This is the now-but-not-yet reality we live in. We are now new in Christ, but not yet whole and complete. We have a new family—the Church—but still face the reality of sin-stained relatives. So, facing the “not yet” part of things, what do we do with all these gaping wounds and stiff scars of the still-broken family? How do we handle these confusing family roots that can’t be untangled?
The genealogy of Jesus comforts us with a family tree every bit as messy. Jesus came to his own, yet they inflicted mortal wounds and scars. He rose to become our High Priest who sympathizes with weakness because he experienced and understands our brokenness. We remember Jesus, and then day by day, moment by moment, we “draw near to the throne of grace, that we may receive mercy and find grace to help in times of need” (Heb. 4:16).
For experienced believers, this won’t be a revolutionarily new approach, but it’s still what we’re to do. Why? Because this drawing near to and finding comfort in Jesus in the middle of our ragged realities is when he stamps eternity on our eyes. It’s when he’s doing the re-making and the re-beautifying of his family for that pending family reunion.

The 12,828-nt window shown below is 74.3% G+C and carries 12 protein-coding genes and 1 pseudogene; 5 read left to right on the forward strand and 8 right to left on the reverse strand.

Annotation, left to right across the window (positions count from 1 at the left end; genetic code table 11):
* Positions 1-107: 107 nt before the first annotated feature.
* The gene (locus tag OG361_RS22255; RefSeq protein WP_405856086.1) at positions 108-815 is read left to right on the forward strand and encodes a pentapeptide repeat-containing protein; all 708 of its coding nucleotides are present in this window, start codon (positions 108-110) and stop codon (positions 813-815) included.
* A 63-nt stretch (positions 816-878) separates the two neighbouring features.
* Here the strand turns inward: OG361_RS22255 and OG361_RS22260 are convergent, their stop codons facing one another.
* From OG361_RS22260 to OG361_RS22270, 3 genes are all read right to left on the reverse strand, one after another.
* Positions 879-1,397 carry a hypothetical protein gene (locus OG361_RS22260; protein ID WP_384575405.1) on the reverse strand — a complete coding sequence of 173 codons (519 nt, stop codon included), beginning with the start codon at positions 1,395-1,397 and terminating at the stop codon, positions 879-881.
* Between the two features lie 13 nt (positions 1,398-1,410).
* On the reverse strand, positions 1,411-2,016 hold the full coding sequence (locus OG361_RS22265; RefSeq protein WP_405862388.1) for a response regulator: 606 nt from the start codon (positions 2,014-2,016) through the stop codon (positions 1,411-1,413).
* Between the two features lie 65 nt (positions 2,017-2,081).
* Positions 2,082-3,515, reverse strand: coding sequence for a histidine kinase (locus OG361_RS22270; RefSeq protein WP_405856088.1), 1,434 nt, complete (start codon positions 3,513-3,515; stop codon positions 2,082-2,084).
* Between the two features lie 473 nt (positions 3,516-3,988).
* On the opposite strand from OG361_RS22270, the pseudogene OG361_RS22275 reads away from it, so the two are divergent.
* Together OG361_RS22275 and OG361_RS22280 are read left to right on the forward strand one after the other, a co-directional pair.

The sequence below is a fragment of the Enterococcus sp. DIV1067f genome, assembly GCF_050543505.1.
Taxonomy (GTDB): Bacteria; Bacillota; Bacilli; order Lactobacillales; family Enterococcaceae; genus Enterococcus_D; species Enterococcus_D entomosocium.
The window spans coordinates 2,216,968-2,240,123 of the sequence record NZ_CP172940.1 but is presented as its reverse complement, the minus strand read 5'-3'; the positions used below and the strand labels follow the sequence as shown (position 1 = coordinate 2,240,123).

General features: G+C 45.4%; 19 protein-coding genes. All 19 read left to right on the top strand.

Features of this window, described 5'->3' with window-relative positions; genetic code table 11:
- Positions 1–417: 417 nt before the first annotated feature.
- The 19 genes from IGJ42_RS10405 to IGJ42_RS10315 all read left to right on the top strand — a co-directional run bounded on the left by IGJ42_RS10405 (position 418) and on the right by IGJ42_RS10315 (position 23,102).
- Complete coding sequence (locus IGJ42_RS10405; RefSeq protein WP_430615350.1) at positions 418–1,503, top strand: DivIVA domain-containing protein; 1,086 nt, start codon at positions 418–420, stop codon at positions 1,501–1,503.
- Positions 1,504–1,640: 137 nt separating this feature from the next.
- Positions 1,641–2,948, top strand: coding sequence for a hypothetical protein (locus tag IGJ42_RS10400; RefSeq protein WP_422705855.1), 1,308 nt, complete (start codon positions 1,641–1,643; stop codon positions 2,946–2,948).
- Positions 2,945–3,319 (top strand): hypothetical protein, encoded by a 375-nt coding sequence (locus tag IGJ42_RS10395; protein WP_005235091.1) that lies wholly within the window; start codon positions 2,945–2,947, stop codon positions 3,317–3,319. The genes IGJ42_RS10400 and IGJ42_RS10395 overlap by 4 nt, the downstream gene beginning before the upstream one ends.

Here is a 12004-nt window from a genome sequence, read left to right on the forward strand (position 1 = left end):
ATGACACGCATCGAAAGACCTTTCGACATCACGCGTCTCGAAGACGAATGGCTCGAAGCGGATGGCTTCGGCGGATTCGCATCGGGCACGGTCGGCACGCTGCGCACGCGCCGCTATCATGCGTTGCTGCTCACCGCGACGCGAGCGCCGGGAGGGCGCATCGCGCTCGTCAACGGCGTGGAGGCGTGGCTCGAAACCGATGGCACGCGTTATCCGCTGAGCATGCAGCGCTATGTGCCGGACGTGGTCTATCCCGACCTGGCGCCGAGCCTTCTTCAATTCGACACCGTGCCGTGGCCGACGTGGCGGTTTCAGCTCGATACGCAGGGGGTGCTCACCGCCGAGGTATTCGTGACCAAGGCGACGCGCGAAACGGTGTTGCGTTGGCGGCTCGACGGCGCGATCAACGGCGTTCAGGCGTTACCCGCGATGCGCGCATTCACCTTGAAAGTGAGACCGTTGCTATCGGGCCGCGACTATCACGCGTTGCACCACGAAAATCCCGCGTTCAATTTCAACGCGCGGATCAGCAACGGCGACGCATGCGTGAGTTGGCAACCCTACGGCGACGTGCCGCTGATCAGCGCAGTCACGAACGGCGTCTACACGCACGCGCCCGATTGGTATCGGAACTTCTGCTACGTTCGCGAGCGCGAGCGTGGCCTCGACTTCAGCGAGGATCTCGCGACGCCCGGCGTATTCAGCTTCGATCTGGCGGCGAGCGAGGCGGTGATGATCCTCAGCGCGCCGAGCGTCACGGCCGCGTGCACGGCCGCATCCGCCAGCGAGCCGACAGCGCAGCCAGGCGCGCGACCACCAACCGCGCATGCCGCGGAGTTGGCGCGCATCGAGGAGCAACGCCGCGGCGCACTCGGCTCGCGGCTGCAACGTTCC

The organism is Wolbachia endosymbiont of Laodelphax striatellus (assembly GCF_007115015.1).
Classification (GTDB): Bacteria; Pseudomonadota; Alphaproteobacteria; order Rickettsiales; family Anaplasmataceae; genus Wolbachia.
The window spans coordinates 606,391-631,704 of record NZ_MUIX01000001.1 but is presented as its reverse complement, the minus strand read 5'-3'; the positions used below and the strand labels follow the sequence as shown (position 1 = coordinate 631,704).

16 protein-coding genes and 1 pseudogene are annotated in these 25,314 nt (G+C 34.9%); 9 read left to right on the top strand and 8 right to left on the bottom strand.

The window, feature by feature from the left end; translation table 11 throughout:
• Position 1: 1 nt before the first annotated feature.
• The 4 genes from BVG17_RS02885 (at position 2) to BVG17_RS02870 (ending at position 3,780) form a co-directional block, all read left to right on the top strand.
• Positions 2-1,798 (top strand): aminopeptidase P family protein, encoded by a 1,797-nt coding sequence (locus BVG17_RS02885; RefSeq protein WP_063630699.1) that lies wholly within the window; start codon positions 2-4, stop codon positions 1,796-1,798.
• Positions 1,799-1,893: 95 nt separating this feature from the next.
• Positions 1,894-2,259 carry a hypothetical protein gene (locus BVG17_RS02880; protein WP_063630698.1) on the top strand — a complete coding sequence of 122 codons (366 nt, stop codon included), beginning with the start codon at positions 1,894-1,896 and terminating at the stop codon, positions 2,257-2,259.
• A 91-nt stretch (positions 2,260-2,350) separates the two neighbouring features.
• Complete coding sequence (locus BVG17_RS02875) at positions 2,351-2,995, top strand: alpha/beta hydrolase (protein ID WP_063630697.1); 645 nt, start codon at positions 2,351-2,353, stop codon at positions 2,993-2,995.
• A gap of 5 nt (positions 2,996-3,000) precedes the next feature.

During a moment of despair last year, something that author, Jonathan Rogers, wrote struck a chord with me. I don’t remember how he said it exactly, but the gist of it was that in a world where many partially true narratives are being told, we need to remember and tell the better and more truthful one. This is a vital tool for us. While our personal circumstances may vary, the better story of family does not. Because Jesus came to seek and save his own who were lost, we live with hope. Because we know and have access to the One who redeems brokenness for the praise of his glory, joy can reign in even the most shattered of hearts. When we start to despair over the endless challenges of family relationships, let’s remember and find joy in the better story—the one that doesn’t end with deleted emails, but in the feast of God’s fully restored family.
The community of the trinity, bound in love and binding us John 15:10, 26-27
Jesus lays out the concept of being born again by the Spirit in John 3:1-21, and the command to expand the kingdom can be seen in the Great Commission of Matthew 28
Carissa is a wife and homeschooling mother whose days are spent in learning through marriage, motherhood, home-keeping, and the company of her favorite writers (both alive and dead). Passionate about fulfilling the great commission through the literacy and telling of “the better story,” she tries to find ways to creatively do this everywhere and all the time. You can find her on Instagram and her blog.